If you have problematically high mineral levels in your incoming water, the best solution may be to consider buying a water de-ioniser or reverse-osmosis system. In emergencies, when local water is unusable and no water purification systems are available, some cannabis growers will buy distilled water. Distilled water is also generally a very pure form of water but tends to be too expensive to buy routinely.

Monitoring water quality issues during your grow

Critical Orange Punch hydroponic roots

Any unexpected changes to your incoming water supply can have profound effects on the pH and mineral content. Water may be switched by water supply companies from different sources/reservoirs causing changes to the water quality you receive. Seasonal changes can also affect mineral content and pH of your incoming supply. These are all good reasons for the committed cannabis grower to monitor their water quality for any changes.

Is rainwater good for cannabis plants?

Bubba Island Kush cannabis plant with water drops

Some old-school cannabis growers collect rainwater and use it for their plants, feeling it is more natural and purer than treated water from the local water company. However, it should be remembered that rainwater may contain particles of soot, pollution, dead insects, insect larvae or other potential contaminants and pests. These can be introduced as the rain falls through the atmosphere in built-up areas, or from the drainpipes and rain water collection system.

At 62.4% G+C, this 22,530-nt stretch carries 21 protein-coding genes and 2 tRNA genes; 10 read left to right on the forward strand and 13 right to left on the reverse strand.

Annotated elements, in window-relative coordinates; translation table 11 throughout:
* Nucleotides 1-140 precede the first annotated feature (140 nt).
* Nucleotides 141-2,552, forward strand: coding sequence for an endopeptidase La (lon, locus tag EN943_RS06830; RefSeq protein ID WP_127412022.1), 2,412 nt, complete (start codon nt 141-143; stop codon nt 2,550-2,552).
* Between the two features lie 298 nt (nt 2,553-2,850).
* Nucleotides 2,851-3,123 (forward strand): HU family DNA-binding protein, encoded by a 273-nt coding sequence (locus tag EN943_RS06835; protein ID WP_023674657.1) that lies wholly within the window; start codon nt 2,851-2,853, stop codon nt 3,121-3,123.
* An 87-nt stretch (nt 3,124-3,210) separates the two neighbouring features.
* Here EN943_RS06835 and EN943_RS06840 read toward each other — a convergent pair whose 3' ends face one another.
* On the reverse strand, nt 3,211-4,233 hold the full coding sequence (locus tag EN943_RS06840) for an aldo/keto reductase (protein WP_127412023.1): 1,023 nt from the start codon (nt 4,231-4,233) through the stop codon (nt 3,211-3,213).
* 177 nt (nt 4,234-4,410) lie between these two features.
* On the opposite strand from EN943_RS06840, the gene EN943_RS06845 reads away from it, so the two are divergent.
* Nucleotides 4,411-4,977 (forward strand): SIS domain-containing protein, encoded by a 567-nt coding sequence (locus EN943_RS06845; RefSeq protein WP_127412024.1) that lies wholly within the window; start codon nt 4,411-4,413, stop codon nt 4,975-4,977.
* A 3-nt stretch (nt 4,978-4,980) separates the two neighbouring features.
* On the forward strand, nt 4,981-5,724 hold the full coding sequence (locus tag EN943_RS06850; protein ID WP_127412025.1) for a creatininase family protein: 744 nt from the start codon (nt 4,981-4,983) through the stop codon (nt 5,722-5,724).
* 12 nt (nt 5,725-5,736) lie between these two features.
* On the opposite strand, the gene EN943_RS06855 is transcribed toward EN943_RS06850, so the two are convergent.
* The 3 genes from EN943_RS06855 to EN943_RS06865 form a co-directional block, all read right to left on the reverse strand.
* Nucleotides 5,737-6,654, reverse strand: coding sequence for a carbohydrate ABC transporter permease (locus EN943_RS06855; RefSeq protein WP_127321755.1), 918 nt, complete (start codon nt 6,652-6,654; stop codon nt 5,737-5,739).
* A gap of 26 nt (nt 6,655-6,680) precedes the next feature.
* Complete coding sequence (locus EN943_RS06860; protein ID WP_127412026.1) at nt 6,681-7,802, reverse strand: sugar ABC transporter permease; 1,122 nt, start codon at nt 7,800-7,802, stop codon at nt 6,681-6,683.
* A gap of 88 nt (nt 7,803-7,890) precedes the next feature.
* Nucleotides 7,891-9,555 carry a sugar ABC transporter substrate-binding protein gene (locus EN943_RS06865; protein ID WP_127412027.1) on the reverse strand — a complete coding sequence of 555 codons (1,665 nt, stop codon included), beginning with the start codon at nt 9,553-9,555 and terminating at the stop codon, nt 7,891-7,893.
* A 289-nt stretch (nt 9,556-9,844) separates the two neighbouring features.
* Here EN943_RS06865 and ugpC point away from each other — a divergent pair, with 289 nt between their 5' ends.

In hot countries, collected rainwater may also be prone to bacterial growth, leading to slime and related issues. Though in cooler temperate countries many growers get good results with collected rainwater, especially those growing in wider-latitude systems such as greenhouse soil-grown arrangements.

Which water source is best for your weed plants?

Cannabis Guerrilla growing 10-step strategic plan

For many home growers it’s a choice of either using the local water supply or investing in a water de-ionisation/reverse osmosis system. Pro-growers nearly always monitor their incoming water supply carefully, often filtering it and de-ionising it before using it to make nutrient solutions.

Any home grower looking to take their harvest quality to the next level should definitely regard water quality as one of those areas where a small amount of additional effort and attention can yield discernible benefits. Yes, you will have to buy, regularly calibrate and eventually replace your pH and EC meters and/or perhaps buy a water de-ionisation system. But the benefit will be greater precision and consistency in your nutrients and the subsequent growth optimisation of your plants. All this really does lead to superior quality buds and greater enjoyment levels.

The best buds come from growing high quality autoflower seeds or feminised seeds in optimised cannabis grow rooms. Often the most experienced growers have spent years accumulating grow skills and control, tinkering with various grow room upgrades/additives to produce the best possible harvest quality levels.

Keeping your plants in the nutrient sweet spot from cannabis seed to harvest is one of the most important aspects of cultivation. Key to that is ensuring the quality levels of your incoming water supply allow you to deliver the right nutrients/minerals at each stage of your plants growth.

Water quality monitoring for cannabis really is worth the effort! If you want a deeper dive on this topic, please check out our expert guide on watering cannabis, below.

Watering cannabis, how-to guide